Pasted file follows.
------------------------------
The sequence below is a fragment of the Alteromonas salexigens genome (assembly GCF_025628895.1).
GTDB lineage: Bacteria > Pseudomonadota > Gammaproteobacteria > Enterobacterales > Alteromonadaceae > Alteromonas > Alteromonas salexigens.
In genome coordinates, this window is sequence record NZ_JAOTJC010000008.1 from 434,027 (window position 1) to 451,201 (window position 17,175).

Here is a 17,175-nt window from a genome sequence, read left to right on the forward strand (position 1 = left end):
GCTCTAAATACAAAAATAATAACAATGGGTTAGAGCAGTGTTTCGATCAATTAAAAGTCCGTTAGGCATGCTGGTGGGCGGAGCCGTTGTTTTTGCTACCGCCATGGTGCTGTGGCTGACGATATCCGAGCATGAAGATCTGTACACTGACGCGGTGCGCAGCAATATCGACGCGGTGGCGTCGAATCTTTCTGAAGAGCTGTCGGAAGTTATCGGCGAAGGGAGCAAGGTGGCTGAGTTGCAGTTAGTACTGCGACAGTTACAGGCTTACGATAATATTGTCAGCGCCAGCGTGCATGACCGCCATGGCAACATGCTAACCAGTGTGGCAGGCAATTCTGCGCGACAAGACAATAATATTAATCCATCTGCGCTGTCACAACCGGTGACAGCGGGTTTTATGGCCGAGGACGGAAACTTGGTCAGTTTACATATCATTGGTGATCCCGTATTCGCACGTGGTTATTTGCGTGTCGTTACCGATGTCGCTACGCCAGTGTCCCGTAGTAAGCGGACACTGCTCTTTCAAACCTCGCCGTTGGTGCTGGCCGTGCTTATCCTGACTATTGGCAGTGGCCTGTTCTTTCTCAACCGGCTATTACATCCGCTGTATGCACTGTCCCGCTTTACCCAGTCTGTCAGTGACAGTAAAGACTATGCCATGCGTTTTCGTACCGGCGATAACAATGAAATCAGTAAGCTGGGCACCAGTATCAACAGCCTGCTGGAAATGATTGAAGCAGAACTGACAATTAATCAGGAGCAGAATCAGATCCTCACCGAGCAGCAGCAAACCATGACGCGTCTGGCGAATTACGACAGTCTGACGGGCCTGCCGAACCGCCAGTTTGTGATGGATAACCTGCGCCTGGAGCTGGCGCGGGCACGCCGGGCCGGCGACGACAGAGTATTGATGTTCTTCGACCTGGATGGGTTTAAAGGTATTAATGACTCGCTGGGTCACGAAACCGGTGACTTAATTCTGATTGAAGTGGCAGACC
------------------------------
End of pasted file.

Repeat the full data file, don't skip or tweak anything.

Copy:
The sequence below is a fragment of the Alteromonas salexigens genome (assembly GCF_025628895.1).
GTDB lineage: Bacteria > Pseudomonadota > Gammaproteobacteria > Enterobacterales > Alteromonadaceae > Alteromonas > Alteromonas salexigens.
In genome coordinates, this window is sequence record NZ_JAOTJC010000008.1 from 434,027 (window position 1) to 451,201 (window position 17,175).

Here is a 17,175-nt window from a genome sequence, read left to right on the forward strand (position 1 = left end):
GCTCTAAATACAAAAATAATAACAATGGGTTAGAGCAGTGTTTCGATCAATTAAAAGTCCGTTAGGCATGCTGGTGGGCGGAGCCGTTGTTTTTGCTACCGCCATGGTGCTGTGGCTGACGATATCCGAGCATGAAGATCTGTACACTGACGCGGTGCGCAGCAATATCGACGCGGTGGCGTCGAATCTTTCTGAAGAGCTGTCGGAAGTTATCGGCGAAGGGAGCAAGGTGGCTGAGTTGCAGTTAGTACTGCGACAGTTACAGGCTTACGATAATATTGTCAGCGCCAGCGTGCATGACCGCCATGGCAACATGCTAACCAGTGTGGCAGGCAATTCTGCGCGACAAGACAATAATATTAATCCATCTGCGCTGTCACAACCGGTGACAGCGGGTTTTATGGCCGAGGACGGAAACTTGGTCAGTTTACATATCATTGGTGATCCCGTATTCGCACGTGGTTATTTGCGTGTCGTTACCGATGTCGCTACGCCAGTGTCCCGTAGTAAGCGGACACTGCTCTTTCAAACCTCGCCGTTGGTGCTGGCCGTGCTTATCCTGACTATTGGCAGTGGCCTGTTCTTTCTCAACCGGCTATTACATCCGCTGTATGCACTGTCCCGCTTTACCCAGTCTGTCAGTGACAGTAAAGACTATGCCATGCGTTTTCGTACCGGCGATAACAATGAAATCAGTAAGCTGGGCACCAGTATCAACAGCCTGCTGGAAATGATTGAAGCAGAACTGACAATTAATCAGGAGCAGAATCAGATCCTCACCGAGCAGCAGCAAACCATGACGCGTCTGGCGAATTACGACAGTCTGACGGGCCTGCCGAACCGCCAGTTTGTGATGGATAACCTGCGCCTGGAGCTGGCGCGGGCACGCCGGGCCGGCGACGACAGAGTATTGATGTTCTTCGACCTGGATGGGTTTAAAGGTATTAATGACTCGCTGGGTCACGAAACCGGTGACTTAATTCTGATTGAAGTGGCAGACC